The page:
Wolf's life in the wood might be happy, except for one problem. He can't control his urge to devour children who stumble across his path. His runaway desires have made him an outcast among his peers. He lives an unhappy, solitary life — until he encounters the Brothers Grimm.
Wolf is thrilled to realize that in the presence of these scholars, he can speak. The Grimms take Wolf into their camp, fill him with brandy, and poke at the source of his unhappiness. When they learn the truth about Wolf's cravings, they propose a cure.
Now Wolf must make a decision. Can the satisfaction of a "normal" life outweigh the joys of his perversion? Are his desires truly deranged, or is he simply giving full expression to his nature? Does he have an obligation — as his occasional companion Devil argues — to live as a unique individual in the manner to which he was born?
Originally published by Ecco/HarperCollins, Darkest Desire was called "brisk and sly" by Publishers Weekly; "a mordantly witty, slyly intelligent take on the Brothers Grimm and their folktales" by Kirkus Reviews; and "a tour-de-force of first-person narration" by the Minneapolis StarTribune. "People who believe that 'ethical journalist' is an oxymoron will love Anthony Schmitz's prickly novella," said the New York Times Book Review.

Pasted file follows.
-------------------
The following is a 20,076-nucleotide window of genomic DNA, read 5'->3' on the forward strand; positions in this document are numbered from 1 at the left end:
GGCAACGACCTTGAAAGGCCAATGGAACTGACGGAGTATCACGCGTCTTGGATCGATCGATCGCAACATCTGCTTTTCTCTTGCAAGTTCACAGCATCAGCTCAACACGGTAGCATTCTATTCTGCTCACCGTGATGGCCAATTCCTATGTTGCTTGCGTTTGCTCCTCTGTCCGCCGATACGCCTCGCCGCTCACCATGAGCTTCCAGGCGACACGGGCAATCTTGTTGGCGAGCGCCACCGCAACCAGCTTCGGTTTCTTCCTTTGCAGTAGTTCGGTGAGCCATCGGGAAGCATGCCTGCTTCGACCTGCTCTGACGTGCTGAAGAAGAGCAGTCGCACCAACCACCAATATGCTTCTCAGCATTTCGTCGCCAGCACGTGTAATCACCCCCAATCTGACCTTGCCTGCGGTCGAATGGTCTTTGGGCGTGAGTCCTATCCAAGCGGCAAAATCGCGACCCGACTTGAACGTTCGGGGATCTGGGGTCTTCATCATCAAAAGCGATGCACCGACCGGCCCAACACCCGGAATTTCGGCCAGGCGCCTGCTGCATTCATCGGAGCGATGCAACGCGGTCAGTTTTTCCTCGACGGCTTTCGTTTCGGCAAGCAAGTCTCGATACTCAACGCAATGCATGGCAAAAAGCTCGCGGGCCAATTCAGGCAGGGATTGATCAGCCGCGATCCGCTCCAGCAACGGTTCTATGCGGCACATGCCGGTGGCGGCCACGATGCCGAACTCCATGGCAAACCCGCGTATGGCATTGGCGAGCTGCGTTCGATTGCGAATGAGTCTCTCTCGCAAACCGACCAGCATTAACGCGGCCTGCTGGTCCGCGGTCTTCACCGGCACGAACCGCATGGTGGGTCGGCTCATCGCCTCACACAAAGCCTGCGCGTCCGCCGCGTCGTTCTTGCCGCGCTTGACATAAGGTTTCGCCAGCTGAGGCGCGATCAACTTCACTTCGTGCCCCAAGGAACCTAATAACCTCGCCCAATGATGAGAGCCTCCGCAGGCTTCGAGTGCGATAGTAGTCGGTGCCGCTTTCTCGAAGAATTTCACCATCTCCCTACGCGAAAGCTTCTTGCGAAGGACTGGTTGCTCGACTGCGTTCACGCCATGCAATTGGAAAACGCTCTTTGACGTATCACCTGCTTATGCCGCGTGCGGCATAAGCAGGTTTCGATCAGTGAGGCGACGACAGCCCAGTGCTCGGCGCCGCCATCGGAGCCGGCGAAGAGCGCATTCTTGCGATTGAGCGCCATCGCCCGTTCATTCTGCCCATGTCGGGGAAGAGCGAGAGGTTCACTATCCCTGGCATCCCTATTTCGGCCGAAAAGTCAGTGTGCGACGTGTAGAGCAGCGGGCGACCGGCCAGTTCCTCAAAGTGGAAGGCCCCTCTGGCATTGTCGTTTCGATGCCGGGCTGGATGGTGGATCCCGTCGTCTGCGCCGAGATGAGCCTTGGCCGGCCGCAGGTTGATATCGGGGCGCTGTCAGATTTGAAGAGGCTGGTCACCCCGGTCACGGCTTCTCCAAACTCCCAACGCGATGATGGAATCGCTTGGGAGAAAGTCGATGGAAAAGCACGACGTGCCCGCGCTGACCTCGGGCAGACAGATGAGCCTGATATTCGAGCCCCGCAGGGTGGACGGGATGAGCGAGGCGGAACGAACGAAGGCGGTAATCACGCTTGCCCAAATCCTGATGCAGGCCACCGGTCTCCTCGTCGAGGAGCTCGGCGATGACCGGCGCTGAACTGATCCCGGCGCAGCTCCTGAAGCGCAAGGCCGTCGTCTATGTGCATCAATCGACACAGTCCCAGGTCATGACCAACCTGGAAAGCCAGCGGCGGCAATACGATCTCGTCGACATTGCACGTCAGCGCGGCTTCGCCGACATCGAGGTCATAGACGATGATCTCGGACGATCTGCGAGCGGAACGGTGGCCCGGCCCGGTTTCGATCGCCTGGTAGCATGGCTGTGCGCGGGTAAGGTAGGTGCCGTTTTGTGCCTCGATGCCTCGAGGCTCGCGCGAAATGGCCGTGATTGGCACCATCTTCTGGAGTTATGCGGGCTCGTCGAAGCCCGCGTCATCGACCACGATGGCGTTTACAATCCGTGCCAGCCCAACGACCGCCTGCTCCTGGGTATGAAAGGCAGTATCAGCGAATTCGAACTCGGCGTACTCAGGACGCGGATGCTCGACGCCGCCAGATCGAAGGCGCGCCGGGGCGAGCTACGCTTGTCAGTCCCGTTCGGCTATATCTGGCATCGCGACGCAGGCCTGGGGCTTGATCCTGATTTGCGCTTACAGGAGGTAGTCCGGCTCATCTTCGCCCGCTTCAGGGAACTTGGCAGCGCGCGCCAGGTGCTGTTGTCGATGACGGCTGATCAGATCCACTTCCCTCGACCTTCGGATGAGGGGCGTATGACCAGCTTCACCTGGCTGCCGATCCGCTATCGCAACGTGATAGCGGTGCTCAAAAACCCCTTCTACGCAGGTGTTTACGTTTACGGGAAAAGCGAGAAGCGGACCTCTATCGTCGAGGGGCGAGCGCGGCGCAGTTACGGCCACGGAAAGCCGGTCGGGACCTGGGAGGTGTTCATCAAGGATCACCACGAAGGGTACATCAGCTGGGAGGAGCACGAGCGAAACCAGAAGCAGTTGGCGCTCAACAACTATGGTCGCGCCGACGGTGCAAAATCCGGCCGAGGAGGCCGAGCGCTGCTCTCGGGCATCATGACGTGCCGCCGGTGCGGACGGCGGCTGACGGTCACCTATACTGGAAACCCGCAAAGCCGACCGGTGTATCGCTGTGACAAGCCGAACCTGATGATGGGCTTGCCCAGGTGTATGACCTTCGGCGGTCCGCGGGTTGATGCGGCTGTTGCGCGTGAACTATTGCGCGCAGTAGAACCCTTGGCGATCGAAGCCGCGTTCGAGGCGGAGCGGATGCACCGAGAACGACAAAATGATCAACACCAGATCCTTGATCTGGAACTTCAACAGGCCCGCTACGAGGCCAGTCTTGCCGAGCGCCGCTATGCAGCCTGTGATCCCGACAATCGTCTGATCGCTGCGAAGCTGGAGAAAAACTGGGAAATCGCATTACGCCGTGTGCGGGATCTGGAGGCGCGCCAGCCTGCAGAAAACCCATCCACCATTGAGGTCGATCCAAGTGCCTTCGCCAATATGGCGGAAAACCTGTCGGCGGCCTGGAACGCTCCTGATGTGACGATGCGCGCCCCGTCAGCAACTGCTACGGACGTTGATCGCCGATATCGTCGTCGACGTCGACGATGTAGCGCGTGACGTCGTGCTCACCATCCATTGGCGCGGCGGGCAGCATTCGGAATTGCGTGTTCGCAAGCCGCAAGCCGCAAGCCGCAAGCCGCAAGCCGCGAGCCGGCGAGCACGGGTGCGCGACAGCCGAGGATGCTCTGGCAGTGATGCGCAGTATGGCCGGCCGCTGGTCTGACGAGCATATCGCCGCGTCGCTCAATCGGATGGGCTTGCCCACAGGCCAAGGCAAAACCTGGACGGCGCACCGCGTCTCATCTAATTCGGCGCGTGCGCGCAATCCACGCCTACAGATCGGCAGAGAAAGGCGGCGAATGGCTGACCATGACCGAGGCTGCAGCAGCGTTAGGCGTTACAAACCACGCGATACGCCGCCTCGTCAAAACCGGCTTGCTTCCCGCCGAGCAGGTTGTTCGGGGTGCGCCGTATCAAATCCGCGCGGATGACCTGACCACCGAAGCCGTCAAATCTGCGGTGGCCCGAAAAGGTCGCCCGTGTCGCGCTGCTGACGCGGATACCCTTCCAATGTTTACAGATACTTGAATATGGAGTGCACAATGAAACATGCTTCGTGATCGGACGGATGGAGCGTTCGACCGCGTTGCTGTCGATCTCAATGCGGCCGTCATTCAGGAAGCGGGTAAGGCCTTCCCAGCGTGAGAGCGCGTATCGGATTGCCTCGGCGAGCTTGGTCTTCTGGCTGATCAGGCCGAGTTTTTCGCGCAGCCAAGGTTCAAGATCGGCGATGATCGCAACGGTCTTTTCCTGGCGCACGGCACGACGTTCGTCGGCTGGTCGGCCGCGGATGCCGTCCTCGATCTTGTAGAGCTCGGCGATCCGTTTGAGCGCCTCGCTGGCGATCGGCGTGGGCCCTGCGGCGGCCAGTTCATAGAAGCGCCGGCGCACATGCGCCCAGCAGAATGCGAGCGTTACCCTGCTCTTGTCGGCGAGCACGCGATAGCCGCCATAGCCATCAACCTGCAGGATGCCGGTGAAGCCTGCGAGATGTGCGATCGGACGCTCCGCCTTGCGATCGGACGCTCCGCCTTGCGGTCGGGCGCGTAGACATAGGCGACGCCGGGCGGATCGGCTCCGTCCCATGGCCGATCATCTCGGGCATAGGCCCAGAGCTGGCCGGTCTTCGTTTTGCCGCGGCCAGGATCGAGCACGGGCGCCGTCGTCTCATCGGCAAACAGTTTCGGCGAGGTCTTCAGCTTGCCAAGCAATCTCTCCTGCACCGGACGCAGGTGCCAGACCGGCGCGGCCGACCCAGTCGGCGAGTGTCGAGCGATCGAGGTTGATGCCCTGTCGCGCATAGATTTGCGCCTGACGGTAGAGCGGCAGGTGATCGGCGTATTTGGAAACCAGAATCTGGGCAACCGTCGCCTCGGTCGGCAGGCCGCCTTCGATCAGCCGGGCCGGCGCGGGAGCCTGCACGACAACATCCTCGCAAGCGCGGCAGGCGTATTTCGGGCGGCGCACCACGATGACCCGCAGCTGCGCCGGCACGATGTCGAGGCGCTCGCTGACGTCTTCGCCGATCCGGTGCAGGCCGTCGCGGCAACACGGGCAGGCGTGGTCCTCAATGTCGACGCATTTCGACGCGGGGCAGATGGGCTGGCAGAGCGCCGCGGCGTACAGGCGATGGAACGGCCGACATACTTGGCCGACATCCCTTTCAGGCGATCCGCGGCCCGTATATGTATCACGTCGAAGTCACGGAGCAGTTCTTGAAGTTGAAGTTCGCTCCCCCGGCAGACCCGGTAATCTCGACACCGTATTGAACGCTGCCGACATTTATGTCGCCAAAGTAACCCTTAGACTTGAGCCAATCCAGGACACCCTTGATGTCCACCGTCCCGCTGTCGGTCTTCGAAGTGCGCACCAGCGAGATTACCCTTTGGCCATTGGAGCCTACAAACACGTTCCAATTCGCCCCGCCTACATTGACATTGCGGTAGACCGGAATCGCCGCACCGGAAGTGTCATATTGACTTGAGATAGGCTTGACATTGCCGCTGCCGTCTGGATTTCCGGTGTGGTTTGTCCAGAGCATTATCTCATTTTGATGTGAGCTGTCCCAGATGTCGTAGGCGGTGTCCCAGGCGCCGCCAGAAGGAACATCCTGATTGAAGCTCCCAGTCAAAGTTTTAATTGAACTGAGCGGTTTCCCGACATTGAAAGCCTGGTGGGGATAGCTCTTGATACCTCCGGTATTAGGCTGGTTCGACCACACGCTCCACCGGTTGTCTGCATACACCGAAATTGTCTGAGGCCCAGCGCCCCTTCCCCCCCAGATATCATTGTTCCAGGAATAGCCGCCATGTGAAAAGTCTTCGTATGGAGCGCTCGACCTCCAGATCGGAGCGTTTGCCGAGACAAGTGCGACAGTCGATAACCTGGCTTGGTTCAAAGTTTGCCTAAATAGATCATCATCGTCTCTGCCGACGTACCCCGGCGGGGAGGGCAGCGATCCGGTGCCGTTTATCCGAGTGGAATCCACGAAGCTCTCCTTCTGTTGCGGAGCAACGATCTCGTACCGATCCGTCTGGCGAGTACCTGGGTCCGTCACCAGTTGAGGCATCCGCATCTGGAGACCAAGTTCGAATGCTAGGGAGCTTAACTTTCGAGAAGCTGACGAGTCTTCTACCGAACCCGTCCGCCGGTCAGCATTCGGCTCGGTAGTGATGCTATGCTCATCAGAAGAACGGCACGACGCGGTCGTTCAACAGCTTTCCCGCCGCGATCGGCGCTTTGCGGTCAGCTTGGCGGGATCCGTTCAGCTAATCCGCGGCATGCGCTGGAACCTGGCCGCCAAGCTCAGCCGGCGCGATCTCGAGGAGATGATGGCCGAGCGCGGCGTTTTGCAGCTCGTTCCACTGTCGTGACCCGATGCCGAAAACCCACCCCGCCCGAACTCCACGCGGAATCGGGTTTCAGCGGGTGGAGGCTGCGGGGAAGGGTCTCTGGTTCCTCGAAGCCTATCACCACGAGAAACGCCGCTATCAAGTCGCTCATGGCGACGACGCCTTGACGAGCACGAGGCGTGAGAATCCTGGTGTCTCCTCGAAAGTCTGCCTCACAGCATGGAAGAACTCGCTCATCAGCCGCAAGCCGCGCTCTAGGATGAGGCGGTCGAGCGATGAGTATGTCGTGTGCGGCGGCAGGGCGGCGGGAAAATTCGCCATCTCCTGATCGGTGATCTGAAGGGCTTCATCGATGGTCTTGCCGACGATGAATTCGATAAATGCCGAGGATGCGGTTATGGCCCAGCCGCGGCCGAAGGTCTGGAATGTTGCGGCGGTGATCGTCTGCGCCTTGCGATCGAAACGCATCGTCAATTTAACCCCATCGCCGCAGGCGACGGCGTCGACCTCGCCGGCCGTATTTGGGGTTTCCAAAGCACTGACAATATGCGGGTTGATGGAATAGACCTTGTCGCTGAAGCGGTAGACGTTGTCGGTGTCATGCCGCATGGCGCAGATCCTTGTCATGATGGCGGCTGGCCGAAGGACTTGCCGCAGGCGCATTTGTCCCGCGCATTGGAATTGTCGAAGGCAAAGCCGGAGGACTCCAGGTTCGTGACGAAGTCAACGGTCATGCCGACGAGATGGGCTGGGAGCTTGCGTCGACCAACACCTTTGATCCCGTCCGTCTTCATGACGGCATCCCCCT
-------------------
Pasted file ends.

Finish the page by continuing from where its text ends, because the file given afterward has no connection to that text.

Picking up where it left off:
In the clever conceit of Schmitz's (Lost Souls) novella, an articulate wolf with a passion for eating children is approached by the Brothers Grimm, who claim they want to help cure him of his desire, but, in fact, use him for their own literary inspiration. While the Brothers conduct their ostensible therapy, another figure, a changeling whom the nameless wolf calls Devil, argues that by eating children the wolf is only being true to his nature. Eventually, the Brothers lure the wolf to attack a house where children have been left alone. Schmitz's postmodern rewriting of familiar folk tales explores ideas of forbidden desire and of the manipulative relationship storytellers often have with their subjects. The narrative's brevity is a little thin rather than dense, like an observant short story stretched to book length. Schmitz is clearly an adroit storyteller, nevertheless, and his wolf emerges as a sympathetic narrator, his tale brisk and sly, if unsurprising.